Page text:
“An A.A. group ought never endorse, finance or lend the A.A. name to any related facility or outside enterprise, lest problems of money, property and prestige divert us from our primary purpose.”
Editorial by Bill W.
A.A. Grapevine, May 1948
The sixth of our 12 Points of A.A. Tradition is deemed so important that it states at length the relation of the A.A. movement to money and property.
Too detailed to print here, this Tradition declares in substance that the accumulation of money, property and the unwanted personal authority so often generated by material wealth comprise a cluster of serious hazards against which an A.A. group must ever be on guard.
Tradition 6 also enjoins the group never to go into business nor ever to lend the A.A. name or money credit to any “outside” enterprise, no matter how good. Strongly expressed is the opinion that even clubs should not bear the A.A. name; that they ought to be separately incorporated and managed by those individual A.A.s who need or want clubs enough to financially support them.
We would thus divide the spiritual from the material, confine the A.A. movement to its sole aim and insure (however wealthy as individuals we may become) that A.A itself shall always remain poor. We dare not risk the distractions of corporate wealth. Years of experience have proven these principles beyond doubt. They have become certainties, absolute verities for us.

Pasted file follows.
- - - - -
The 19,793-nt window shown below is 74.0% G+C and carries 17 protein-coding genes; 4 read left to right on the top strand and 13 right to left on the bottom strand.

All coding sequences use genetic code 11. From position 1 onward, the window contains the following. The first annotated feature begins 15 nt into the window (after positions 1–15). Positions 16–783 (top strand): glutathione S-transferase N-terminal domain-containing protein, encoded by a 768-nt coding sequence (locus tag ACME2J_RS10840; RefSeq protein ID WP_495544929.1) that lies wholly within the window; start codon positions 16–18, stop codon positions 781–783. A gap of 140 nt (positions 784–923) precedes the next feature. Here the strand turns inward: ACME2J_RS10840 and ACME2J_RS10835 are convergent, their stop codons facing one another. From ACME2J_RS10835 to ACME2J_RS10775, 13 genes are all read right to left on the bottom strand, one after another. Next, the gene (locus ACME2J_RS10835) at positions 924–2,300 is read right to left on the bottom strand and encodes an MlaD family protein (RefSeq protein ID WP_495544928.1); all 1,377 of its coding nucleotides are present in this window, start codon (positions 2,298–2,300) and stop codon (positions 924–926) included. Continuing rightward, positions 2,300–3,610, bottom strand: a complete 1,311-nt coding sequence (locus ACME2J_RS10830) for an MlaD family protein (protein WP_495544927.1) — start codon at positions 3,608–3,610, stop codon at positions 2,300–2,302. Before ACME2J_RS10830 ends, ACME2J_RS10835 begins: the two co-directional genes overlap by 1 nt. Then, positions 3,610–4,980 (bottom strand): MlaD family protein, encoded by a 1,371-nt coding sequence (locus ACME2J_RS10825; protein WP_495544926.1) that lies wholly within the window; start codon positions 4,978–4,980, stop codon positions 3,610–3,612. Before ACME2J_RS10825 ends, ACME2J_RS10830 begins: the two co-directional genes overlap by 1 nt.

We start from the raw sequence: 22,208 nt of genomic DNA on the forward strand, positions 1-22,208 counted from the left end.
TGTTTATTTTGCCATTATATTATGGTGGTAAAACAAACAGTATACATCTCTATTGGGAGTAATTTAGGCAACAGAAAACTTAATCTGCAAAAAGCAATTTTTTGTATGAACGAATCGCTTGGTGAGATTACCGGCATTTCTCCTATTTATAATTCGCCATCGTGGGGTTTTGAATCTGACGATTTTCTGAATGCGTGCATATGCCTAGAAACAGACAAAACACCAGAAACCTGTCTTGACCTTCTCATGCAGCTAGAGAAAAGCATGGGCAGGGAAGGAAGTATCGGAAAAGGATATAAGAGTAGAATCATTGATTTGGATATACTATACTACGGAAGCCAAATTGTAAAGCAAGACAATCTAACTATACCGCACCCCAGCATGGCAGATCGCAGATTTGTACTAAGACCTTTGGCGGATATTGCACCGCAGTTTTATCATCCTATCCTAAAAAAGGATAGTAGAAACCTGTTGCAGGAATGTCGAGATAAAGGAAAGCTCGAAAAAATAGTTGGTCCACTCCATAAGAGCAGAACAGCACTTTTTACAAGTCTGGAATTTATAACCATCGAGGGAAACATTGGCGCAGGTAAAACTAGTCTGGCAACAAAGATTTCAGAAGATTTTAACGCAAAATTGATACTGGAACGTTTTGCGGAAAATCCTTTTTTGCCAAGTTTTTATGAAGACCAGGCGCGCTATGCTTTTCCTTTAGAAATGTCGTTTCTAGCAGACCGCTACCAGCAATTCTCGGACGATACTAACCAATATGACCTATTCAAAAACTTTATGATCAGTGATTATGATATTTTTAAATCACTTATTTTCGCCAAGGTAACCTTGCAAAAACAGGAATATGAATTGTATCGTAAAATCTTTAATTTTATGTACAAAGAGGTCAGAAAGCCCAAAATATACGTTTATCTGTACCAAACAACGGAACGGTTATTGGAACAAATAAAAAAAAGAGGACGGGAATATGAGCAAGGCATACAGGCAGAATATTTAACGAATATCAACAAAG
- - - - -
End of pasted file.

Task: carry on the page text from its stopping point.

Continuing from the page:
Thank God, we A.A.s have never yet been caught in the kind of religious or political disputes which embroil the world of today. But we ought to face the fact that we have often quarreled violently about money, property and the administration thereof. Money, in quantity, has always been a baleful influence in group life. Let a well meaning donor present an A.A. group with a sizeable sum and we break loose. Nor does trouble abate until that group, as such, somehow disposes of its bank roll. This experience is practically universal. “But,” say our friends, “isn’t this a confession of weakness? Other organizations do a lot of good with money. Why not A.A.?”
Of course, we of A.A. would be the first to say that many a fine enterprise does a lot of good with a lot of money. To these efforts, money is usually primary; it is their life blood. But money is not the life blood of A.A. With us, it is very secondary. Even in small quantities, it is scarcely more than a necessary nuisance, something we wish we could do without entirely. Why is that so?
We explain this easily enough; we don’t need money. The core of our A.A. procedure is “one alcoholic talking to another,” whether that be sitting on a curbstone, in a home, or at a meeting. It’s the message, not the place; it’s the talk, not the alms. That does our work. Just places to meet and talk, that’s about all A.A. needs. Beyond these, a few small offices, a few secretaries at their desks, a few dollars a piece a year, easily met by voluntary contributions. Trivial indeed, our expenses!
Nowadays, the A.A. group answers its well wishers saying, “Our expenses are trifling. As good earners, we can easily pay them. As we neither need nor want money, why risk its hazards? We’d rather stay poor. Thanks just the same!”
Reprinted with permission The A.A. Grapevine, May, 1948